In March, the U.S. Securities and Exchange Commission proposed rules that would require registrants to include mandatory climate-related disclosures in the company’s registration statements and periodic reports. If adopted, the rules will mandate businesses to transparently disclose information about climate-related risks that are reasonably likely to have a material impact on the business, results of operations, or financial condition in audited financial statements. Greenhouse gas emissions will be among the metrics that need to be disclosed. According to the SEC, companies need to quantitatively measure and disclose information about their direct Scope 1 emissions and indirect emissions from purchased electricity or other forms of energy (Scope 2). What’s more, regarding the Scope 3 emissions, companies are expected to disclose emissions from the upstream and downstream activities in the value chain if the companies are facing material climate impacts based on the industries, or if the companies have made commitments and set specific targets.

In the future, investors will be able to benchmark businesses’ performance among other industry players easily and use the publicly available information as a reference for their investment decisions. Besides investor attrition, it is foreseeable that possible future regulations may tax carbon consumption. Planning for carbon neutrality is an efficient strategy to mitigate the potential legal risk by taking action beforehand.

4. Retain Employees and Attract Customers

Employees are looking for employers that think and act sustainably. A study carried out by Sustainable Brands showed that approximately 90 percent of millennials identified sustainability as a crucial consideration when making career moves. If companies would like to attract talents, they need to make apparent actions to prove the intentionality and authenticity of their commitments, rather than scamming through greenwashing. Considering the high attrition rate in the job market, sustainable planning is a necessary step to better retain the employees in the long run.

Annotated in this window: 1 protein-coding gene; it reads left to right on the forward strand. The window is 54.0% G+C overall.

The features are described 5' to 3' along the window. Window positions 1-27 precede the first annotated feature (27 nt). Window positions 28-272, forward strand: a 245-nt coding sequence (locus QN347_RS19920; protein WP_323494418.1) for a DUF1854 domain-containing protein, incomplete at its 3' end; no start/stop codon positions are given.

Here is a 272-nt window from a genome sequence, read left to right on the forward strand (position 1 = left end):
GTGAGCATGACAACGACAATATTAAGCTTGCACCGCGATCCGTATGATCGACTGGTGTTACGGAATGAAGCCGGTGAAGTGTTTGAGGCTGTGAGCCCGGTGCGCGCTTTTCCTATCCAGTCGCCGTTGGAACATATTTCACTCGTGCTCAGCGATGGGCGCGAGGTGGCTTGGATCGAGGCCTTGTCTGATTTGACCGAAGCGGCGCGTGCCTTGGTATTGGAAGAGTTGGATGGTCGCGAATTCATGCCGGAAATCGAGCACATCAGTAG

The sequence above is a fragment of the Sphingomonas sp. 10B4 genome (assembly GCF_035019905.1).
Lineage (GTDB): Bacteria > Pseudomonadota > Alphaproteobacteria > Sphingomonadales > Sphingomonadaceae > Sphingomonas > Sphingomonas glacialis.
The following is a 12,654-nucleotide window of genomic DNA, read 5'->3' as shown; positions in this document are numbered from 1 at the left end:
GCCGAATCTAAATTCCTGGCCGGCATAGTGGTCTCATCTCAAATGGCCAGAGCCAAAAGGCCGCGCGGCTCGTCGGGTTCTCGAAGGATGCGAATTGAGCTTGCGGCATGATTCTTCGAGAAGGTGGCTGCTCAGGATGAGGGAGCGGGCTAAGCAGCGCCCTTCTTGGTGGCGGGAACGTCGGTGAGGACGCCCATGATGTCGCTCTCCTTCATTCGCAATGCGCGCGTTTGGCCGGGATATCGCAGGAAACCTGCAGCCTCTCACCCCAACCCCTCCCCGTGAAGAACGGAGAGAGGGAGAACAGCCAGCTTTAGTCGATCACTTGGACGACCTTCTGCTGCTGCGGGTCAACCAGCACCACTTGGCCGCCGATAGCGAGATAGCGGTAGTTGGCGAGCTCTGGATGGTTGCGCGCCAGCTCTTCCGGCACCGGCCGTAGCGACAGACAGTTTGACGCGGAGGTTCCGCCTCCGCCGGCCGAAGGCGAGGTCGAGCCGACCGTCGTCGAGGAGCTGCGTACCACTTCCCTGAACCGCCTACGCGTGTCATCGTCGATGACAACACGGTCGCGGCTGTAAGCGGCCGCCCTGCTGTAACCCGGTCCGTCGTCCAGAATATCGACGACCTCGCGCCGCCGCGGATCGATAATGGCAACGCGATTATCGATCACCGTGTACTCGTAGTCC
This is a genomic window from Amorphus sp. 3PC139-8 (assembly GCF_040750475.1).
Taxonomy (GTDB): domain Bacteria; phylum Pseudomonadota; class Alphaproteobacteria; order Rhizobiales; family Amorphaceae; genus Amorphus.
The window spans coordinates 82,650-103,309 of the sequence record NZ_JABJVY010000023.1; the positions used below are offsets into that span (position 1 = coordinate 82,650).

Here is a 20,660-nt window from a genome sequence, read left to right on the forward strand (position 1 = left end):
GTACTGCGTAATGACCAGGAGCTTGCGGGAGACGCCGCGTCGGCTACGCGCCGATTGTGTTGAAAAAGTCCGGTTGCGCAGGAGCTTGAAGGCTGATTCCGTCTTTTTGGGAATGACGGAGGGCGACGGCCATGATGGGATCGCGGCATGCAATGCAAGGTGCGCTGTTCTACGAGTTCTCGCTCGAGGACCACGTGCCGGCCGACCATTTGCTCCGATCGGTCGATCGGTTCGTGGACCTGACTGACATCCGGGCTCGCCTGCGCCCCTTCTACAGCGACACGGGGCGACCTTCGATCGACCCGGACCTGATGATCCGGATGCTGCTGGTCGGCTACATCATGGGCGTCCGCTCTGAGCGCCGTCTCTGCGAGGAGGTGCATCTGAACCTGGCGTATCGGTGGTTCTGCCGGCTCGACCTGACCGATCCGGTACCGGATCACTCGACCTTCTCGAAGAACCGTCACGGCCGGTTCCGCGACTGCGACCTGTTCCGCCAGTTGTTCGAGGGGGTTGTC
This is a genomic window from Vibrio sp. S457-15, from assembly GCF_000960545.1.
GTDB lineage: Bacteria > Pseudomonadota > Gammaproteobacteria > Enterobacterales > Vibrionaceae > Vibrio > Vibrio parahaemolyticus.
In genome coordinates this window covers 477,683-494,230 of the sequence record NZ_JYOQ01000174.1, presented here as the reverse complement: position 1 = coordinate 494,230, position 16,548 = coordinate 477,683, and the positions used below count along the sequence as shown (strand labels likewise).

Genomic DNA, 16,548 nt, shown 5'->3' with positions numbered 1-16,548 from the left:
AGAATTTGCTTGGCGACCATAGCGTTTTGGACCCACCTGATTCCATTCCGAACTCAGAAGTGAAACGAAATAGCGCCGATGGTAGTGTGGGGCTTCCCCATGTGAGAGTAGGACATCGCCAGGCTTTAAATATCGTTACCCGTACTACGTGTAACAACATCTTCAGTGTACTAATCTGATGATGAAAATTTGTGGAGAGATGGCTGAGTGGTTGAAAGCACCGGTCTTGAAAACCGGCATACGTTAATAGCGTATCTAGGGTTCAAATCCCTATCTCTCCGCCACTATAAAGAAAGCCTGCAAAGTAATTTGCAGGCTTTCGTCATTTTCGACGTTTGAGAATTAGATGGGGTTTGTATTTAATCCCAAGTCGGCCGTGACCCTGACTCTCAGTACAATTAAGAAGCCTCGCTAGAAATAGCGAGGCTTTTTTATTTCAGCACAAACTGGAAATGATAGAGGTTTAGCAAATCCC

Customers are also preferring eco-friendly products and brands with climate-friendly commitments. The second Business of Sustainability Index by GreenPrint found that 80% of young Americans are willing to pay more for sustainable products versus less sustainable alternatives. Retailers are able to demonstrate their climate commitments through relevant badges and certifications. Ecolytics have already discovered more than a hundred sustainability accreditations that companies can achieve and more than 15 climate neutrality badges that companies could consider to certify their products.

5. Social Responsibility to Shareholders

After the pandemic, the fluctuation in the economy has pushed companies to respond quickly to societal challenges. Thus, companies are placing attention on integrating Corporate Social Responsibility (CSR) strategies into their business plan. Climate change is seen as one of the most pressing challenges over the decade, according to the World in 2030 Survey report published by UNESCO. Tackling climate change and achieving carbon neutrality could be achieved through combined CSR efforts in actions such as innovative technology, sustainable design, environment-friendly manufacturing techniques, or adopting a green, transparent policy and environmental disclosure system.

Policymakers, investors, and society are serious about the transition to a net-zero economy, and shareholders respond quickly to the trend. Shareholders are also looking at accountability and sensitivity to schemes of greenwashing. Setting goals of carbon neutrality is also proof of the responsibility of companies to their shareholders in reacting to the global challenge. Of the 180 companies examined by S&P Global Market Intelligence across a variety of sectors and regions, 143, or 79.4%, have set some form of a net-zero target. That is to say, it’s now the time for action.

Interested in becoming carbon neutral? Request a demo from Ecolytics today to see how our platform helps your business in mapping the carbon neutral journey!